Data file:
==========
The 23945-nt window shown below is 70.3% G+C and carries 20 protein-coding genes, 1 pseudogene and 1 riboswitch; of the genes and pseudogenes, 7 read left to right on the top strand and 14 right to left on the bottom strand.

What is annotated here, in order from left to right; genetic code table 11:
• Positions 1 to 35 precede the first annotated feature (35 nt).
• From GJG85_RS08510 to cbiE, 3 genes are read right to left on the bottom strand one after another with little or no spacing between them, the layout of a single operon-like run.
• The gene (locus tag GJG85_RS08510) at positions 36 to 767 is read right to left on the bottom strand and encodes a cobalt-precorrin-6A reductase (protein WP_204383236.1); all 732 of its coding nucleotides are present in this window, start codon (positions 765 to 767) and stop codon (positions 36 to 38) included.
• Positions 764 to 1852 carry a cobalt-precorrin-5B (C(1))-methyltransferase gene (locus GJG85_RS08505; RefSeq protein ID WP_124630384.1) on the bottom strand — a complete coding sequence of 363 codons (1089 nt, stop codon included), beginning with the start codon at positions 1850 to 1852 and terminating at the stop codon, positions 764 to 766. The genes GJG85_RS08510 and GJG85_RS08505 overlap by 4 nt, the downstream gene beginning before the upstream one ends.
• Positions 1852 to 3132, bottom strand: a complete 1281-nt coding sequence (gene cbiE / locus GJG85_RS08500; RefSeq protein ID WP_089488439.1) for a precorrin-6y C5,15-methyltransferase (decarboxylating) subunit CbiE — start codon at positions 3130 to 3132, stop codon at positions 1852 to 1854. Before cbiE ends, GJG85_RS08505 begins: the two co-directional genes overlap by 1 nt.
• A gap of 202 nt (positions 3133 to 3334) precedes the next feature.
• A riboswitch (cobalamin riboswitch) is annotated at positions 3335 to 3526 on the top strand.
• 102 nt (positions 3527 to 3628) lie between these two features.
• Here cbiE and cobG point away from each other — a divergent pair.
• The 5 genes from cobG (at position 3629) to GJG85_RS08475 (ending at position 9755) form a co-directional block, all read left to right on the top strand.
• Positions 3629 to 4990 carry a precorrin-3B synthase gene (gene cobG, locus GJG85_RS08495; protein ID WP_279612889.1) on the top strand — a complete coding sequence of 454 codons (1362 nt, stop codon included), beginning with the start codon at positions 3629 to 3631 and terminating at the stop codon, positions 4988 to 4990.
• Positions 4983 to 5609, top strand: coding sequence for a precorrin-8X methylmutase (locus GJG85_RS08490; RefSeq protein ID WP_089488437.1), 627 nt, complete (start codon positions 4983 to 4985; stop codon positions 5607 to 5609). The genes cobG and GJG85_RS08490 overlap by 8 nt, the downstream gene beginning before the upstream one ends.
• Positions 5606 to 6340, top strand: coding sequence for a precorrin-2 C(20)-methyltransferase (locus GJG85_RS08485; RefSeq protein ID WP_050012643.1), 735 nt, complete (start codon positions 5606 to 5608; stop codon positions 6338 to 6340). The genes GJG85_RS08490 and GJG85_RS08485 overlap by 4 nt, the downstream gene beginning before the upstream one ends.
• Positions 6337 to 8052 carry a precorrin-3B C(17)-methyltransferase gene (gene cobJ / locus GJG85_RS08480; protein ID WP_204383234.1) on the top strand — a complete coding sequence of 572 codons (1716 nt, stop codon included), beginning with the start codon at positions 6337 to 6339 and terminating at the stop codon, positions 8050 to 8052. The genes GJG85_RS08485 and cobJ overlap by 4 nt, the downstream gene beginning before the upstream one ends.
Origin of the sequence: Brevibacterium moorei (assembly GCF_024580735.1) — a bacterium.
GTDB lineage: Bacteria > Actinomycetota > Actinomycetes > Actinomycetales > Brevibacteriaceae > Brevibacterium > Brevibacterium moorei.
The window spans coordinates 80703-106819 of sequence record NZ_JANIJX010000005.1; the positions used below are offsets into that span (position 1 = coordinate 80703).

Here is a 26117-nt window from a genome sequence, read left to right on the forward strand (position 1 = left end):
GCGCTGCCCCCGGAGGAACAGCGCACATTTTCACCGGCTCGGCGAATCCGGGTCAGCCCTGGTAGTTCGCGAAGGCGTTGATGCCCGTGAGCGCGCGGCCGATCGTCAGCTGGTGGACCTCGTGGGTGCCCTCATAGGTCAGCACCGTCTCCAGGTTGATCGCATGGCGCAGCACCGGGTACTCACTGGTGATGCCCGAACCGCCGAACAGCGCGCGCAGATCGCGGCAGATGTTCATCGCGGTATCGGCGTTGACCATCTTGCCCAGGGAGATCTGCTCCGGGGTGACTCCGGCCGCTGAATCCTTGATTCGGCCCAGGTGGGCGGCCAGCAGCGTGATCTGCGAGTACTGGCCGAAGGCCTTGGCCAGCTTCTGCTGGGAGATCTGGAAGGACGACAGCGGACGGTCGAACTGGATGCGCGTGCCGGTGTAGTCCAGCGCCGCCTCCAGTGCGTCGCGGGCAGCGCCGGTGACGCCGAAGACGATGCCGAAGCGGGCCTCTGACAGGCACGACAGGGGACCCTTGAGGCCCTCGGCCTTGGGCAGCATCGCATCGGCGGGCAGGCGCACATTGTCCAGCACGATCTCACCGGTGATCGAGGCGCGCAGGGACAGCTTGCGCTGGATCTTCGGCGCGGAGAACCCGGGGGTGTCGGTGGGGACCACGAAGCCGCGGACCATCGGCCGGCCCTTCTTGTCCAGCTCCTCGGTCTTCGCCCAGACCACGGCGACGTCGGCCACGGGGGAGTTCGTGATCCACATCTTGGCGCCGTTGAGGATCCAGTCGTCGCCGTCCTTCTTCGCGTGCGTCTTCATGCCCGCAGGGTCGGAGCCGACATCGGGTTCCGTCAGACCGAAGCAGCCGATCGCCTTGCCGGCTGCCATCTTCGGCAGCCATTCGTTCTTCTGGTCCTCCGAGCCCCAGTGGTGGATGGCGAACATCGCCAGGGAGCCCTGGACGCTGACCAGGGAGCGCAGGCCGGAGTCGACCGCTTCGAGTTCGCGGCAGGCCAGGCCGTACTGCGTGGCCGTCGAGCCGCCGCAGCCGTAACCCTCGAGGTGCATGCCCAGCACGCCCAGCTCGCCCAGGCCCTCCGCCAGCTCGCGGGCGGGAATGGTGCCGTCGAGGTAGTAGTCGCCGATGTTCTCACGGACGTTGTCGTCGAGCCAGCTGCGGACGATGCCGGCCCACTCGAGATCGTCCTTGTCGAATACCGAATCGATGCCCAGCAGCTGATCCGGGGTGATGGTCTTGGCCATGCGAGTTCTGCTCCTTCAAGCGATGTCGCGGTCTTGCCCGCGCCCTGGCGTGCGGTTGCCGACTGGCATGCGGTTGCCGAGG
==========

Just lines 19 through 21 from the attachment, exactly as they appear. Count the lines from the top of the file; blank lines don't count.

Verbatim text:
The window spans coordinates 80703-106819 of sequence record NZ_JANIJX010000005.1; the positions used below are offsets into that span (position 1 = coordinate 80703).

Here is a 26117-nt window from a genome sequence, read left to right on the forward strand (position 1 = left end):
GCGCTGCCCCCGGAGGAACAGCGCACATTTTCACCGGCTCGGCGAATCCGGGTCAGCCCTGGTAGTTCGCGAAGGCGTTGATGCCCGTGAGCGCGCGGCCGATCGTCAGCTGGTGGACCTCGTGGGTGCCCTCATAGGTCAGCACCGTCTCCAGGTTGATCGCATGGCGCAGCACCGGGTACTCACTGGTGATGCCCGAACCGCCGAACAGCGCGCGCAGATCGCGGCAGATGTTCATCGCGGTATCGGCGTTGACCATCTTGCCCAGGGAGATCTGCTCCGGGGTGACTCCGGCCGCTGAATCCTTGATTCGGCCCAGGTGGGCGGCCAGCAGCGTGATCTGCGAGTACTGGCCGAAGGCCTTGGCCAGCTTCTGCTGGGAGATCTGGAAGGACGACAGCGGACGGTCGAACTGGATGCGCGTGCCGGTGTAGTCCAGCGCCGCCTCCAGTGCGTCGCGGGCAGCGCCGGTGACGCCGAAGACGATGCCGAAGCGGGCCTCTGACAGGCACGACAGGGGACCCTTGAGGCCCTCGGCCTTGGGCAGCATCGCATCGGCGGGCAGGCGCACATTGTCCAGCACGATCTCACCGGTGATCGAGGCGCGCAGGGACAGCTTGCGCTGGATCTTCGGCGCGGAGAACCCGGGGGTGTCGGTGGGGACCACGAAGCCGCGGACCATCGGCCGGCCCTTCTTGTCCAGCTCCTCGGTCTTCGCCCAGACCACGGCGACGTCGGCCACGGGGGAGTTCGTGATCCACATCTTGGCGCCGTTGAGGATCCAGTCGTCGCCGTCCTTCTTCGCGTGCGTCTTCATGCCCGCAGGGTCGGAGCCGACATCGGGTTCCGTCAGACCGAAGCAGCCGATCGCCTTGCCGGCTGCCATCTTCGGCAGCCATTCGTTCTTCTGGTCCTCCGAGCCCCAGTGGTGGATGGCGAACATCGCCAGGGAGCCCTGGACGCTGACCAGGGAGCGCAGGCCGGAGTCGACCGCTTCGAGTTCGCGGCAGGCCAGGCCGTACTGCGTGGCCGTCGAGCCGCCGCAGCCGTAACCCTCGAGGTGCATGCCCAGCACGCCCAGCTCGCCCAGGCCCTCCGCCAGCTCGCGGGCGGGAATGGTGCCGTCGAGGTAGTAGTCGCCGATGTTCTCACGGACGTTGTCGTCGAGCCAGCTGCGGACGATGCCGGCCCACTCGAGATCGTCCTTGTCGAATACCGAATCGATGCCCAGCAGCTGATCCGGGGTGATGGTCTTGGCCATGCGAGTTCTGCTCCTTCAAGCGATGTCGCGGTCTTGCCCGCGCCCTGGCGTGCGGTTGCCGACTGGCATGCGGTTGCCGAGG